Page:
I had a glass of wine first since most of the experiences I read said alcohol wasn't a serious contraindication. It wasn't, but I was still completely unprepared for what followed. The instructions from the grow store told me to pack a full bong load and take 'a HUGE bong hit'. With my friend grinning at me from the couch I packed the entire bowl with about a third of gram, lit my butane lighter, and dutifully started sucking away.
I remember feeling the effects sharply after an alarmingly short period of time, perhaps seven seconds, and then, according to my friend, since I have no recollection of what happened next, my face went completely slack and infant like. I apparently looked like a six month old and I attempted to put the lighter and bong together over and over again, as if it were a machine or device of some sort. I began speaking gibberish. He gently took the bong out of my hands and asked me what I wanted. I then started to have a very intense and inescapable sense of being locked in the cellular structure of some enormous organic and geometric grid, like that of an an M.C. Escher drawing. Like a patient under the influence of anaeshtesia or someone who has almost been asphyxiated, I had the bizzare sense of not being either awake or asleep, but somewhere else in between.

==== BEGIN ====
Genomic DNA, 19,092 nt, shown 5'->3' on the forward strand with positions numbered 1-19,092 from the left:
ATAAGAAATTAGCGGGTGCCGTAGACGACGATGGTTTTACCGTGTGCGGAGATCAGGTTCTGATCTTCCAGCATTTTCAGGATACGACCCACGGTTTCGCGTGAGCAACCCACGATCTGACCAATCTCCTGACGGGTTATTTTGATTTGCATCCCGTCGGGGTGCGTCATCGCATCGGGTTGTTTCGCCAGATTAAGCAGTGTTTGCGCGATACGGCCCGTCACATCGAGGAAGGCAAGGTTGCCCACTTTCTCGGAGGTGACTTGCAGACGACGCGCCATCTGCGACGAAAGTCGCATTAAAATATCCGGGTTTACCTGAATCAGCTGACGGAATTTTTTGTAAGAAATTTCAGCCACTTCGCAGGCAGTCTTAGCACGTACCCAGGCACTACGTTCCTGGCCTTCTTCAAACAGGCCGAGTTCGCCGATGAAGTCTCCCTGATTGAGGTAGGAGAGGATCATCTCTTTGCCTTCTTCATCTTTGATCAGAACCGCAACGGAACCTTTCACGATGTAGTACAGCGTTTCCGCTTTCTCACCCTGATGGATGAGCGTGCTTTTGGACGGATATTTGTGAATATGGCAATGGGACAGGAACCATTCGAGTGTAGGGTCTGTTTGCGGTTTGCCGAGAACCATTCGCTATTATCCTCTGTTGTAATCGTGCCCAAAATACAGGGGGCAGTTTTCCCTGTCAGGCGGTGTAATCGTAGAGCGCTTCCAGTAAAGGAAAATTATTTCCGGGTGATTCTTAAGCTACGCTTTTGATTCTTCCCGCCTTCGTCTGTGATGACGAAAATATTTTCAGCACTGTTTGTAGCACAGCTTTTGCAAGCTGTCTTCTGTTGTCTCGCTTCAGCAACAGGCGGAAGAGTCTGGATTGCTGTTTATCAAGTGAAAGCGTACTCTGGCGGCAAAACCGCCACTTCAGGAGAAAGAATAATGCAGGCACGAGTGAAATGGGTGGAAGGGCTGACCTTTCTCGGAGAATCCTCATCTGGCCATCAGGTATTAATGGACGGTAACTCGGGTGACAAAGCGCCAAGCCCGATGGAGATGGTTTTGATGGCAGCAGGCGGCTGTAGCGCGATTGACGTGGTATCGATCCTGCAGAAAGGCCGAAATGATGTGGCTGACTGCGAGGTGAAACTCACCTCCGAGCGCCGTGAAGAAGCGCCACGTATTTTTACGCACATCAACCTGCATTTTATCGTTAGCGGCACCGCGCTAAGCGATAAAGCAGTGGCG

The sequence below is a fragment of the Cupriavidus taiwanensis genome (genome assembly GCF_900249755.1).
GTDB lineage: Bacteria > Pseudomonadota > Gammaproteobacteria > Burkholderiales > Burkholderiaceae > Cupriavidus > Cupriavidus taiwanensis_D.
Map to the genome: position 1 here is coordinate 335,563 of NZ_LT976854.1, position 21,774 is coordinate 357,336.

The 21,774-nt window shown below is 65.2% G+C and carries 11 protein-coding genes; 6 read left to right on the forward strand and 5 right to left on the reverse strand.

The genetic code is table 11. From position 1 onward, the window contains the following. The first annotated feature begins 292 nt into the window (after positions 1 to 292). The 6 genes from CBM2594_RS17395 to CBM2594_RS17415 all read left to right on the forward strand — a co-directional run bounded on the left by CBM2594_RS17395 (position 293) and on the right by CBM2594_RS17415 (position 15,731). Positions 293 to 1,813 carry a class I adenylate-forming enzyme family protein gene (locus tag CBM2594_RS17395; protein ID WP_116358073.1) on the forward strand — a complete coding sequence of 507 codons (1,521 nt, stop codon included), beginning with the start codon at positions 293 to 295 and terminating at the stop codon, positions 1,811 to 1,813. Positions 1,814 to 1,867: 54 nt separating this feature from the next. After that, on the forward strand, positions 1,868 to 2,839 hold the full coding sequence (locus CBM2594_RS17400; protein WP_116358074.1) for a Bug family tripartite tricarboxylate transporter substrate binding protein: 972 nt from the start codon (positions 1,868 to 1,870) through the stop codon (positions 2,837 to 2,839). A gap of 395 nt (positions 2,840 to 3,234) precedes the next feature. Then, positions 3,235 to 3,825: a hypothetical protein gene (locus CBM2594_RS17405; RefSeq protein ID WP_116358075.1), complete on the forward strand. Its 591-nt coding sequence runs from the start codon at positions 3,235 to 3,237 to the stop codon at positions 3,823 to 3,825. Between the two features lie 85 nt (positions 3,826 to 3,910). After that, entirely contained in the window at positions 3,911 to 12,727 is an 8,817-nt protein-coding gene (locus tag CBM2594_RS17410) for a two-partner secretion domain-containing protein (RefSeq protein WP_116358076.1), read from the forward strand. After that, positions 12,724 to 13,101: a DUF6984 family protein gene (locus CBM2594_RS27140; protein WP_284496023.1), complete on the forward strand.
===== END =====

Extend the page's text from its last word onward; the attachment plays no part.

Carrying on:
While I was locked in this organic and ruthlessly geometric pattern (my body has dissolved entirely into it's pulsing contours) I felt it vibrating with an intense energy that was neither positive or negative, just intensely weird. It was dissociative in the extreme and very terrifying, because I had the feeling that I was disappearing and becoming part of the vast geometric pattern, whatever it was. I remember sensing that I was integrated into part of a vast curved surface. The sensation of not being an individual and not being able to move was very disturbing and weird beyond all imagining. My friend reported that I repeatedly tried to get up and was uttering unintelligible fragments that meant I did no like the experience at all. At that moment I'll agree that I didn't, but in retrospect I'll say that it was too completely overwhelming to be categorized under 'like' or Dislike'. Let's just settle for overwhelming.